There are an estimated 200,000 whitetail deer in Iowa.
What does this mean (besides that fact that Iowa has a population issue)?
It means we Iowans get to view these magestic creatures on almost a daily basis. And when they are not crashing into the front of our cars, whitetails can be quite breathtaking.
It also means that on long walks through the wooded areas in our neighborhood, Nala often sees one or more deer and is compelled to run… and run… and run… and disappear for long periods of time.
The average whitetail can run up to 30 miles an hour. Nala can keep up with this rather well and considers them, I have decided, one of the following:
1. A serious challenge
2. Worthy running partners
3. A possible dinner option
I understand that this issue is my fault and that I need to do something about it for Nala’s safety and my sanity. But the chase that took place this morning, instead of showing evidence of her free spirit and sometimes defiance demonstrated her loyalty and intelligence.
My boyfriend, his dog Ozzie (a Swissy) Nala and I were on a walk in said woods when a deer was spotted up the trail. Nala, of course, saw it first and before I could grab her, the deer moved and the chase was on. We kept walking. Usually in these kinds of situations, Nala seems to follow our smell and periodic calls and suddenly appears, soundless, from the trees, often ahead of us on the trail. But not this time.
For 20 minutes after the walk was over my boyfriend and I (loyal Ozzie by our side) called NALA! into the woods. Nothing. Just about the time we were feeling desperate, a couple met us on the trail. “You looking for a dog?” they asked.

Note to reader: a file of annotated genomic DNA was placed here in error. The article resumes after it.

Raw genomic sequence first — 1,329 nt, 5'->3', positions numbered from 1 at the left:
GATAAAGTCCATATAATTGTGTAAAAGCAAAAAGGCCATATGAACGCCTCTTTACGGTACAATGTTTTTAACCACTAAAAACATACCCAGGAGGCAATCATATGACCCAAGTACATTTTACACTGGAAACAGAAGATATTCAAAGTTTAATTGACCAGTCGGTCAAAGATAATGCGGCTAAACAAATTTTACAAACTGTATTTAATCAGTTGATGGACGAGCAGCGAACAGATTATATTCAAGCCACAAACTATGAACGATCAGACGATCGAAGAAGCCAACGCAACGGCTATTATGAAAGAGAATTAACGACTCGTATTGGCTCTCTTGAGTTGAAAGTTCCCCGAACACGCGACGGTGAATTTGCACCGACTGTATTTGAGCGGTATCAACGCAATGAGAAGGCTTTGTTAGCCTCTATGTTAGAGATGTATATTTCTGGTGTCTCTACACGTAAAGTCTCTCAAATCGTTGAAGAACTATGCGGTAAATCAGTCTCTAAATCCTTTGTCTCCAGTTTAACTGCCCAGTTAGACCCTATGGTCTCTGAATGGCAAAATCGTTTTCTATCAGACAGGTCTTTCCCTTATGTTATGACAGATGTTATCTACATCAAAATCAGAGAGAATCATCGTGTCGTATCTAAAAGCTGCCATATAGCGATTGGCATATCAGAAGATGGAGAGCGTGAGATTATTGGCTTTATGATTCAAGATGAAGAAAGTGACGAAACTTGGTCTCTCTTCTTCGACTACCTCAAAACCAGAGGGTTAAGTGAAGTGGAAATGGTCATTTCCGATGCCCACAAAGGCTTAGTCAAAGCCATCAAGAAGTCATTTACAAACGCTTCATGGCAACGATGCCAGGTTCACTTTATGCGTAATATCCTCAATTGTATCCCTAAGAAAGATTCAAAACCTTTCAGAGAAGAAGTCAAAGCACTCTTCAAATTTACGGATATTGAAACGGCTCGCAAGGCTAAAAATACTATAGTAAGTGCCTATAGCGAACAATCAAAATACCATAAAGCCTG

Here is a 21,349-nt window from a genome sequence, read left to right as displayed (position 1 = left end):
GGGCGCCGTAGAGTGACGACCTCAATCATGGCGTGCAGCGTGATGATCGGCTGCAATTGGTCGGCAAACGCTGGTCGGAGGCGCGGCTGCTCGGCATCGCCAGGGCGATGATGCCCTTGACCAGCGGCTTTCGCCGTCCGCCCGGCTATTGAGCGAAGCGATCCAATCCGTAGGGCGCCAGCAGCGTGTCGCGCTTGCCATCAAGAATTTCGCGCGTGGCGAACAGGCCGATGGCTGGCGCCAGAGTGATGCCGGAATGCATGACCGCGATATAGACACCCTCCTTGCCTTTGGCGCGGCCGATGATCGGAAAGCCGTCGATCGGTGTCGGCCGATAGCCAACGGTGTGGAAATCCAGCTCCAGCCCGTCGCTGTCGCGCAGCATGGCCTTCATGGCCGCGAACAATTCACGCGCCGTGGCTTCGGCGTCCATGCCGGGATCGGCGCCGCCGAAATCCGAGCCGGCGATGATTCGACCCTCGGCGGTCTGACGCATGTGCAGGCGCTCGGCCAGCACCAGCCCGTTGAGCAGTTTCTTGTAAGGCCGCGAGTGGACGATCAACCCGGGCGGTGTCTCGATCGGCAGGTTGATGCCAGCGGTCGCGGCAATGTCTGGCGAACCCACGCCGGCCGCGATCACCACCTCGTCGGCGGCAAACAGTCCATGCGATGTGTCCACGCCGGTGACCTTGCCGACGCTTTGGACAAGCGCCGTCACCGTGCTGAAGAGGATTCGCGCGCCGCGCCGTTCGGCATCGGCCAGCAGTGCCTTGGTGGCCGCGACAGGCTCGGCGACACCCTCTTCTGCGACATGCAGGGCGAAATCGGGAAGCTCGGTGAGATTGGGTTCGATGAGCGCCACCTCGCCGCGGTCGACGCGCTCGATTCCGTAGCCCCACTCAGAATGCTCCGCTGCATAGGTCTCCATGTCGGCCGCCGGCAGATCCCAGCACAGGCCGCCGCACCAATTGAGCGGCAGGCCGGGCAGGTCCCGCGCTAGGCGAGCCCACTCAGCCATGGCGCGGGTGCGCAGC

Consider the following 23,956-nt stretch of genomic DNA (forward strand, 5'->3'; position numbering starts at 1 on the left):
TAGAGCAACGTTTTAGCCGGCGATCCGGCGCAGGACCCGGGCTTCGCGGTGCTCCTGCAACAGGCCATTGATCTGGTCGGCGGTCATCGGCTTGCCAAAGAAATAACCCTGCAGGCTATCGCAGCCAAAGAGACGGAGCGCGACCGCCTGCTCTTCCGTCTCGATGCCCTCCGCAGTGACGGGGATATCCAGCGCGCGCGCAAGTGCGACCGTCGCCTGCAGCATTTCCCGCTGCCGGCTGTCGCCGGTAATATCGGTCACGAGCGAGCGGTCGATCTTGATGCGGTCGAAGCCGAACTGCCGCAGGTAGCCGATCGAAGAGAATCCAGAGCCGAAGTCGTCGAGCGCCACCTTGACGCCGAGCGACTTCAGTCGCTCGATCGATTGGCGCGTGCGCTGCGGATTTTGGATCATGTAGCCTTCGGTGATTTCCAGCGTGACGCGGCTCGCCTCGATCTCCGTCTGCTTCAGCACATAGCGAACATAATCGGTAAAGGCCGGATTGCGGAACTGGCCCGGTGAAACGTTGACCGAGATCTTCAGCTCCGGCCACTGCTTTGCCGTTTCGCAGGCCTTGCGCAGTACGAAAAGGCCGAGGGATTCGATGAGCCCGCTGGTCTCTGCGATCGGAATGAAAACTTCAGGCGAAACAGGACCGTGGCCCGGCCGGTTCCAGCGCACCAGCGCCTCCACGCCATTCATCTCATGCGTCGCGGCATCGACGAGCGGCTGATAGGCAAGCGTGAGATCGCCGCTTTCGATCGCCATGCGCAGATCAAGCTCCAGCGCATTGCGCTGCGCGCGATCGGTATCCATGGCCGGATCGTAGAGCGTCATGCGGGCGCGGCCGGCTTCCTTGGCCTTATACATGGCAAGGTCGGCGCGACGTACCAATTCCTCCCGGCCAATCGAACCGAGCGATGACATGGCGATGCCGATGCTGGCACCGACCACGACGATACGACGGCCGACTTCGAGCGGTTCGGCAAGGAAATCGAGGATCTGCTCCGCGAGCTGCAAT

“Yes,” we politely replied, thinking something like, What was your first clue? “If you see a skinny brown dog, that’s the one.”
“Oh!” the man lit up a bit. “Well there was a brown dog down by the entrance, sitting by a green SUV,” (my boyfriend’s car.) You must be kidding.
So down to the SUV we went. Sure enough, there sat Nala, panting and watching people on bikes and in running shorts going in and out of the entrance to the park and trails.
Of course my relief overwhelmed my annoyance at her defiance. And, naturally, I was impressed. You see, the last time Nala pulled this I-must-chase-deer stunt, I called for her for about 30 minutes then left. I was angry and I thought maybe if I wasn’t waiting for her when she returned she might learn a lesson. That lesson, in my mind at the time, was “If I run away from my human when she calls, she might not be here when I get back and I might just lose my happy home.” I had a fantasy that this would lead to her no longer running away. I wasn’t afraid she wouldn’t come back, she always comes back. I mean, the dog once found me in a Walgreen’s Drug Store. But I have the fear that she might get hurt out there and not be able to come back. Anyway, I was gone for about 10 minutes and when I returned she was sitting on the trail in the exact spot where she had disappeared. Upon seeing the car she ran happily to her human who was happy to see her safe and, as mentioned earlier, relief overwhelmed the previous frustration.
What Nala actually learned: “When I run off I must then return to the car so I am not left.”
Well, it can’t be said that she doesn’t learn. Clearly my dog is smarter than me.